5 things we learned on Day 2 of pre-season testing in Bahrain
Formula 1’s 10 teams upped the ante on the penultimate day of testing, as they made the most of sandstorm-free conditions in Bahrain to rack up the mileage and finesse their shiny new racing machines for the new season. As ever, reading too much into the headline times is a mistake, but there are a few things we learned as we start to build a picture of the pecking order…
1. Mercedes don’t have it all their own way again
Valtteri Bottas gave Mercedes something to smile about as he bolted on a set of the C5 Pirelli tyres – the softest of the compounds – to go fastest of all on day two of testing. But it masked what was a second successive challenging day for the reigning world champions.
A day after a gearbox issue left Bottas sitting in the garage for most of his half day, the team lost more time when Lewis Hamilton spun, beaching his W12 in the Turn 13 gravel to bring out the red flag.
Mercedes also suffered another gearbox problem, this time with one of their units in the Aston Martin and that limited new recruit Sebastian Vettel to just eight laps.
It was far from a disaster, as ultimately Mercedes still managed more than 116 laps, one shy of rival Red Bull’s tally. Hamilton insisted there’s no point being worried just yet. “We have less mileage compared to some others, such as the Red Bull,” the reigning champ said. “But we’re trying to stick to our programme and manage the amount of laps.”
He and his team will hoping the third and final day brings smoother times.
2. Vettel's on the back foot after difficult day
Vettel’s start to life at Aston Martin has been a stuttering one, the German having just 59 laps to his name after two days of testing, with half a day in the car remaining.
Settling into a new team is challenging enough, without such niggles like Saturday's gearbox problem – especially as testing has been cut this year. Vettel faces the prospect of having just a century or so of laps – if Sunday goes smoothly – under his belt before his debut.
The 33-year-old four-time world champion remained pragmatic about the situation, but as his boss Otmar Szafnauer admitted, Vettel just needs time in the car, not just to get used to the workings of his AMR21 but also familiarise himself with his surroundings.
There is still time to recover, of course, but Vettel will need all of his experience if he is to hit the ground running this year.
3. A hint of a pecking order has started to emerge
Usually, teams spend three or four days completing systems checks and focusing on testing the reliability of their new machines, before turning things up and trying to tease out the performance predicted by their wind tunnel and CFD models.
But they can’t afford to hang about in a three-day test, which is why we started to get a glimpse of what is to come. Teams like Alfa Romeo were able to complete a full race simulation in the morning, as they start to hone the performance on high fuel.
It’s too difficult to compare, of course, because there are so many variables. But for a team to be able to do that on the second morning, and pass more than 250 laps after two days, shows they are in a very comfortable place right now.
And as the day drew on, and the sun set, several teams, Mercedes, AlphaTauri, Aston Martin, Alfa Romeo and Ferrari, bolted on a fresh set of C5 tyres to do a qualifying simulation run – albeit on higher fuel than normal – to test out the outright performance.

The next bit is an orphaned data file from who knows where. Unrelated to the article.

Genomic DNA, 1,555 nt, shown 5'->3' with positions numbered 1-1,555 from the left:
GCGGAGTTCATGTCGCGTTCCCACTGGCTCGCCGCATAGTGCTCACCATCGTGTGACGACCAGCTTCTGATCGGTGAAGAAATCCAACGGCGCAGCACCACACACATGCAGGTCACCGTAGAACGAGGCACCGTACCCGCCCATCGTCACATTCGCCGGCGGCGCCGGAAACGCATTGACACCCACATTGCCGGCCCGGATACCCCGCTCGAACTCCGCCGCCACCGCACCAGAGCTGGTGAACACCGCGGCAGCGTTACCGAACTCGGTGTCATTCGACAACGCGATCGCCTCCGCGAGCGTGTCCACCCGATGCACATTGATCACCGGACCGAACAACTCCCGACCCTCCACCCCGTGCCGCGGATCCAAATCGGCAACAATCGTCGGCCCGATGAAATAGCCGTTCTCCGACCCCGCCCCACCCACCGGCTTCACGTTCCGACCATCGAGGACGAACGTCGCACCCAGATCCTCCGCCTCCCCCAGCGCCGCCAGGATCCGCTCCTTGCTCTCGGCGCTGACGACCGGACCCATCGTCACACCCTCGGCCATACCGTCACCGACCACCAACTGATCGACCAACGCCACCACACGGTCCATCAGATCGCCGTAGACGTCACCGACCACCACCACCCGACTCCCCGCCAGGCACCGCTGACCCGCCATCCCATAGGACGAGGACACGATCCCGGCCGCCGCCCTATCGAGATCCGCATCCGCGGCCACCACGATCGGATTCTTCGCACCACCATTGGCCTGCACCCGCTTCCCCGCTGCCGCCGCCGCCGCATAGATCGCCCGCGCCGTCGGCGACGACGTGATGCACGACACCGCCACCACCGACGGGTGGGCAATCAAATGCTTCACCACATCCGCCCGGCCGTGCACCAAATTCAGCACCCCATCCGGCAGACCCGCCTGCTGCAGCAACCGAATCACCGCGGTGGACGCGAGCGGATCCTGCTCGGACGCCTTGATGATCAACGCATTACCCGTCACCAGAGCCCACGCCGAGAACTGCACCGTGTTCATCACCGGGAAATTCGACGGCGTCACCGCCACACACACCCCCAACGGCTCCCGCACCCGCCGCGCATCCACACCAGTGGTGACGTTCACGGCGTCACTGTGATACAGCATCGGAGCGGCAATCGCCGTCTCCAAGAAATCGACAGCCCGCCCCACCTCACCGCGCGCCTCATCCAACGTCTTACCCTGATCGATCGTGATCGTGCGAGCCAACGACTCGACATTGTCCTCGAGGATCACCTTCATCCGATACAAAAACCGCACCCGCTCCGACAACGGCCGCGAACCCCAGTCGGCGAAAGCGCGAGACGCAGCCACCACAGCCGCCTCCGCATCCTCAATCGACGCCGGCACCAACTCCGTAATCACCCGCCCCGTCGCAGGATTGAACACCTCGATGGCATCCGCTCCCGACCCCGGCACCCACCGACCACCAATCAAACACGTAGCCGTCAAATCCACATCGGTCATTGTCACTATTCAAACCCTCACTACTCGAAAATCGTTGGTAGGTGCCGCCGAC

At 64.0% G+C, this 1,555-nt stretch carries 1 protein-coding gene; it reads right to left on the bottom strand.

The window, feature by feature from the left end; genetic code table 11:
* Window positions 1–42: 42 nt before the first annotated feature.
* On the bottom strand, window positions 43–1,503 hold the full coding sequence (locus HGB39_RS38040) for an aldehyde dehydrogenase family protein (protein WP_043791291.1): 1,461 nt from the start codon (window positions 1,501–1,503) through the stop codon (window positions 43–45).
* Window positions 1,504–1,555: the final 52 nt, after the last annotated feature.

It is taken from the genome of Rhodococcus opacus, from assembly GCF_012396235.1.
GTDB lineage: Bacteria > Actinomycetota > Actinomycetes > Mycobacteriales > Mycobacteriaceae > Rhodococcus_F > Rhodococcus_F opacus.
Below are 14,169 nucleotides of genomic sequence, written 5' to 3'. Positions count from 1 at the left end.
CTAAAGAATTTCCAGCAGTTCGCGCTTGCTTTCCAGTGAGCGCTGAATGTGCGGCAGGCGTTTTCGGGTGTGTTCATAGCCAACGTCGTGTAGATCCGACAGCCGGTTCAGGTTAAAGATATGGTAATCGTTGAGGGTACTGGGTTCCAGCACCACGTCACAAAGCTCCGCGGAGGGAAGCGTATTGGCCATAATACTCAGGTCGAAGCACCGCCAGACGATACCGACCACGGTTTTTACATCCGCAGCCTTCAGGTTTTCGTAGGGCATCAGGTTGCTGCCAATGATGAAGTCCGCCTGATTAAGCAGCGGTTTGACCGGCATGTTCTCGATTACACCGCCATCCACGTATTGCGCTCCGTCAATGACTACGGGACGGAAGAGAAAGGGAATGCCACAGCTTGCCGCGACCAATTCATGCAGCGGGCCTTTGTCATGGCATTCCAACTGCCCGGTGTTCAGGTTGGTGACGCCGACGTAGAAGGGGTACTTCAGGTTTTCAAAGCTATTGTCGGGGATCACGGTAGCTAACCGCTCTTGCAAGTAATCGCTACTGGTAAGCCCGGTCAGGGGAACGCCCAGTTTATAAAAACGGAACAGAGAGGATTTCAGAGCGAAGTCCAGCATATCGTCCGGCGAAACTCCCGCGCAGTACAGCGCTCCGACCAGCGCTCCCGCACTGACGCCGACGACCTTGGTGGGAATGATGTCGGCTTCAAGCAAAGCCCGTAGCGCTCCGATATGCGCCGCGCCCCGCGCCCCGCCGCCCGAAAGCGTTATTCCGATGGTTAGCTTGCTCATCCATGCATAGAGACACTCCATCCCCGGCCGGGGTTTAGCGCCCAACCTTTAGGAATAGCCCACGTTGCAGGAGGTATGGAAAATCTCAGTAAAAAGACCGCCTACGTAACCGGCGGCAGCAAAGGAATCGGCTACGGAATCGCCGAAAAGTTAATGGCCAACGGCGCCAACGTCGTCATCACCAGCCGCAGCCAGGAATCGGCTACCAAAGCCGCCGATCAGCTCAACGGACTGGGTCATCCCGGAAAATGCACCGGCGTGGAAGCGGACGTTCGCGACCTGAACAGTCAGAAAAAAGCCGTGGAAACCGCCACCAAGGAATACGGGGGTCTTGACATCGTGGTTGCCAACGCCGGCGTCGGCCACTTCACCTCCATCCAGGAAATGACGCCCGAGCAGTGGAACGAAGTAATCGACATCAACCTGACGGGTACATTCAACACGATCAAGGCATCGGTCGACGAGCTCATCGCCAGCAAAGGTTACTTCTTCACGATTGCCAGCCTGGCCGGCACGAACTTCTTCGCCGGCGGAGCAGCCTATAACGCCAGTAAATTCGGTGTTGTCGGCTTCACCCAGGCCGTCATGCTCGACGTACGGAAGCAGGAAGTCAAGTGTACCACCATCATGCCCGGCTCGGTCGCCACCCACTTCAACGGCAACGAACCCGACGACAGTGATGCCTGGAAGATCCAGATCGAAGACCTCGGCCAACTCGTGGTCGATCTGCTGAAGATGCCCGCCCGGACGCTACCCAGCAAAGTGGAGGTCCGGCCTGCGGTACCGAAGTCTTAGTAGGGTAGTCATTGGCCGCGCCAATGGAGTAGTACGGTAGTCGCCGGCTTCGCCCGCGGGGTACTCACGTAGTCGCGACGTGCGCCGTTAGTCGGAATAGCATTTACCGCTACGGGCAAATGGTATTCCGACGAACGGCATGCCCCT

4. Red Bull are riding high, but it wasn’t smooth sailing
There’s a buzz around Red Bull right now, the Milton Keynes-based squad enjoying their best start to a pre-season test in years – but even they weren’t immune from what Head of Race Engineering Guillaume Rocquelin described as “niggles”.
One such niggle was the engine cover detaching itself and shattering on the main straight as Sergio Perez pulled out from Williams’ Nicholas Latifi’s slipstream. But it came after the Mexican had completed a full race simulation, including pit stops, which was particularly important given the Mexican is trying to settle into his new environment.
“It is clear that we have not been chasing lap times and have only run one of the harder compounds, so there are no real conclusions to be drawn from the overall time sheet,” added Rocquelin. “All in all, two good days and hopefully we’ll close out the test with another productive day tomorrow.”
Despite not chasing lap times, our data team’s analysis suggests they were the leading team in terms of short run pace on Saturday, holding a near half a second advantage over world champions Mercedes, with McLaren and Alpine only a fraction behind.
It’s just testing, of course, but it’s looking very encouraging for Red Bull’s chances of closing the gap to their silver rivals.
5. Haas made the most of clearer conditions on day two
Haas enter this season knowing it’s going to be a tricky one having made the decision to not develop their car beyond the opening race to focus on 2022 – so they will be buoyed by such a successful day of testing on Saturday.
The American team, who didn’t even fire up their car until they arrived in Bahrain on the eve of the test, topped the mileage charts with an impressive 164 laps, which is just shy of three Bahrain Grand Prix race distances, and double that of Aston Martin’s total.
The high mileage count is a success not just for the reliability of the package, but more importantly it gave their rookie line-up of Mick Schumacher and Nikita Mazepin precious time behind the wheel of the car ahead of their racing debuts as the team simulated “almost all elements of a race weekend”.
And so to the third and final day of testing on Sunday. Can Mercedes up their mileage? Will Red Bull and McLaren's impressive form continue? Find out with full coverage of Day 3, right here on F1.com.